In a chapter of Homer’s Odyssey, Odysseus sails to the underworld and uses necromancy—performing rituals to reawaken the dead—to ask the spirits of Hades to help him find his way home. Echoing this tale from antiquity, scientists today are plumbing the depths of the seafloor in search of answers about necromass—the decomposing remains of dead organisms—and its potential to generate life-sustaining energy for microorganisms that have become buried in seafloor sediments, a phenomenon that is poorly understood.
In a new study, Bradley et al. looked at populations of microbes living in the sediments underlying the South Pacific Gyre (SPG), a vast expanse of ocean between Australia and South America. Buried in layers of sediment on the seafloor, these microbes are likely dominated by heterotrophs, organisms that are unable to make their own food and must consume the remains of other living things to survive—just as humans, fellow heterotrophs, rely on plants and animals for food.
SPG is the most oligotrophic ocean region on Earth, which means it is poor in nutrients but rich in dissolved oxygen. With no light and few nutrients available to them, heterotrophs in this environment often feed off of energy generated through oxidizing the remains of dead cells and other organic materials. Like all living things, these organisms use energy at a rate that meets their power demand. However, the extraordinarily low concentrations of organic materials in sediments in SPG severely restrict the breathing rates of the heterotrophic organisms found there, which means that this area of the seafloor contains comparatively more dissolved oxygen than elsewhere.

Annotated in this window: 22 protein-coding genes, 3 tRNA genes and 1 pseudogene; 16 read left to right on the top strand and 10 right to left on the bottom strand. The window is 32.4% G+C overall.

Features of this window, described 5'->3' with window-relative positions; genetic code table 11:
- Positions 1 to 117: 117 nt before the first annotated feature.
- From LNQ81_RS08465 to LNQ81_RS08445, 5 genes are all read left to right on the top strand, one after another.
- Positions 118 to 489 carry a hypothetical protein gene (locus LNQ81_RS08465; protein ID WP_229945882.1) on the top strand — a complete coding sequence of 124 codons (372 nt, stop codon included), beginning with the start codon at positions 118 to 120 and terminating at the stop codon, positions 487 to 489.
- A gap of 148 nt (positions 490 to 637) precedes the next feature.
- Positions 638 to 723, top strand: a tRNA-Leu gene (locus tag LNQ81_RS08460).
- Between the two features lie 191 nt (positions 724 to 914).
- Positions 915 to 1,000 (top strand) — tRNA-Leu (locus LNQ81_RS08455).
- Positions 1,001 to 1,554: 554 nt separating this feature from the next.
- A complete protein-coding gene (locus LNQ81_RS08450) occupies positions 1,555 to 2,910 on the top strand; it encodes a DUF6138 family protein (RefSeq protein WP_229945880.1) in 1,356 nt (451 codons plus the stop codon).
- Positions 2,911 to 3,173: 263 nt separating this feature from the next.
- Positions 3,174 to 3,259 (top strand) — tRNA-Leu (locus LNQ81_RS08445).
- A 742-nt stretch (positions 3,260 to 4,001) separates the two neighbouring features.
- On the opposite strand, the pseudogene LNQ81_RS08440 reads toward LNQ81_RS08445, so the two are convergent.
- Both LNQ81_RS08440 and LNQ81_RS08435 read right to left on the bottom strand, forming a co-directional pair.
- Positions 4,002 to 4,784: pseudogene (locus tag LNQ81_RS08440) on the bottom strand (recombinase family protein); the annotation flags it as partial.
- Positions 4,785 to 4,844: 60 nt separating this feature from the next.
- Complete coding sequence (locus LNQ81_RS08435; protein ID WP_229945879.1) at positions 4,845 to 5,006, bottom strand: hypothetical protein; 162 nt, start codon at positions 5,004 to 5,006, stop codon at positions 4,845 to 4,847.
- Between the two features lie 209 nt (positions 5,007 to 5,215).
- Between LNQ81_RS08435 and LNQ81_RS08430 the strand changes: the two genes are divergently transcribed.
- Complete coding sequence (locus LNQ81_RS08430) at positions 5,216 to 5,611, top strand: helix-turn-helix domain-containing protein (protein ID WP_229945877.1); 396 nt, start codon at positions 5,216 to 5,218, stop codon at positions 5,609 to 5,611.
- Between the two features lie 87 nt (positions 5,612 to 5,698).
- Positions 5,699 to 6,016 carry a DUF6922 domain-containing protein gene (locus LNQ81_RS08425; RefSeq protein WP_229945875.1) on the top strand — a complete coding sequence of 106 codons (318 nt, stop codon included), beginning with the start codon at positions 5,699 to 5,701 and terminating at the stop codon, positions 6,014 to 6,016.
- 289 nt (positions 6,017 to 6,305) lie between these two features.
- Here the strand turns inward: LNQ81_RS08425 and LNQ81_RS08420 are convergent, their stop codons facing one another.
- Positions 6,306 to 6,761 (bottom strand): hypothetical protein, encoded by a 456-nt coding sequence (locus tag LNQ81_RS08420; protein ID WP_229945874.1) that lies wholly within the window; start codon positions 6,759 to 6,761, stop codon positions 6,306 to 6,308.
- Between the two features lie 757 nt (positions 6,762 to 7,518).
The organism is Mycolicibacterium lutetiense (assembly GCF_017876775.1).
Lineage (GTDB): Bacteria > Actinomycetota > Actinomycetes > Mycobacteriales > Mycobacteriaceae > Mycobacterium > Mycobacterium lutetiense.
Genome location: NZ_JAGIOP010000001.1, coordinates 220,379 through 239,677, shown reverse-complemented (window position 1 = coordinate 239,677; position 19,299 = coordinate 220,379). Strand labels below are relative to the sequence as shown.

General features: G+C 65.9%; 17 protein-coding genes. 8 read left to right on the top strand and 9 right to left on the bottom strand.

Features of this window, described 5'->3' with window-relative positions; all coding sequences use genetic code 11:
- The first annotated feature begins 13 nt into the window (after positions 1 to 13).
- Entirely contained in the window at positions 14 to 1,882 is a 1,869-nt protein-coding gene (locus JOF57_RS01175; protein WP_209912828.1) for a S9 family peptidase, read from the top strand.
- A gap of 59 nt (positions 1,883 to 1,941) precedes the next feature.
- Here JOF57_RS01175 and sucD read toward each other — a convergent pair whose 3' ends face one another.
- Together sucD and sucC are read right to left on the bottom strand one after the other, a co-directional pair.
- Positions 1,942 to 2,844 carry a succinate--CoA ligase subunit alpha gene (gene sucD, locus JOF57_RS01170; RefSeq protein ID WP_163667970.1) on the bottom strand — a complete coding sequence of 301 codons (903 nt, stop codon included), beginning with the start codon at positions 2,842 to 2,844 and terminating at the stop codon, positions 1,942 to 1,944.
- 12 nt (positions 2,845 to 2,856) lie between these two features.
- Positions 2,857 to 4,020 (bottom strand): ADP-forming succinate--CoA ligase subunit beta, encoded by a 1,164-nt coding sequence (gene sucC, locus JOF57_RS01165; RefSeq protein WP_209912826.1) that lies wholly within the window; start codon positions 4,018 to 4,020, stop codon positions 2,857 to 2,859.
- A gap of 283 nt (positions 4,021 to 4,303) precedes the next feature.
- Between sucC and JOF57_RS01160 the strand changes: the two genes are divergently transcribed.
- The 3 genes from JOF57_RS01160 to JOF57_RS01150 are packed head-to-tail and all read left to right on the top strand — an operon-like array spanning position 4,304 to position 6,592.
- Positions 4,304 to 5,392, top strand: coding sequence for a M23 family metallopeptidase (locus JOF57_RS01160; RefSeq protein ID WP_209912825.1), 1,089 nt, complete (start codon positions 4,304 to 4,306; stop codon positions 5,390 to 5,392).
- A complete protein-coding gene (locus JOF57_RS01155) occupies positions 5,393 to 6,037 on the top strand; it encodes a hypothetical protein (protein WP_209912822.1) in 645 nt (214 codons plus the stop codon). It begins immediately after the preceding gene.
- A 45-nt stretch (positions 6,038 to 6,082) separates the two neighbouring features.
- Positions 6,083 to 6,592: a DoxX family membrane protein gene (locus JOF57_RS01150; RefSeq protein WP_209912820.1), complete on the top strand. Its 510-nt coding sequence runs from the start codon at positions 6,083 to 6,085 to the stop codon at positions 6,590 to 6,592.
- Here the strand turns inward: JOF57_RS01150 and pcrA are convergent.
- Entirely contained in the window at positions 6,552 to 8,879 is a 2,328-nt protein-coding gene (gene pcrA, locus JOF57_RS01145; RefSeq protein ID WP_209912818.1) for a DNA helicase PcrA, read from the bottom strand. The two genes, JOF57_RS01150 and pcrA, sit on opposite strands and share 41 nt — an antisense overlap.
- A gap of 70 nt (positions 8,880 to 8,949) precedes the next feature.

By analyzing sediment samples from SPG and applying a mathematical model, the team found that the oxidation of necromass produced within the upper 3 meters of sediment produces just 0.02% of the total power demand of the microbial community in that layer. This number continued to decrease as the scientists probed deeper into the sediment, where the microbial populations are much sparser.
On the other hand, the team found that the oxidization of allochthonous material (ancient organic material that has been buried in place in the sediments), as well as hydrogen, seems to have a much greater impact on the supply of power required by the microbial community.
The team found similar results on a global scale: In layers of sediment less than 10,000 years old, oxidized necromass met 13% or less of the microbial communities’ power needs. In older layers, its contribution was inconsequential.
This study sheds light on one of nature’s murkiest environments—deep below the seafloor—and identifies key sources of power that support life and entire ecosystems in these globally expansive but ultraextreme habitats. (Journal of Geophysical Research: Biogeosciences, https://doi.org/10.1002/2017JG004186, 2018)
—Sarah Witman, Freelance Writer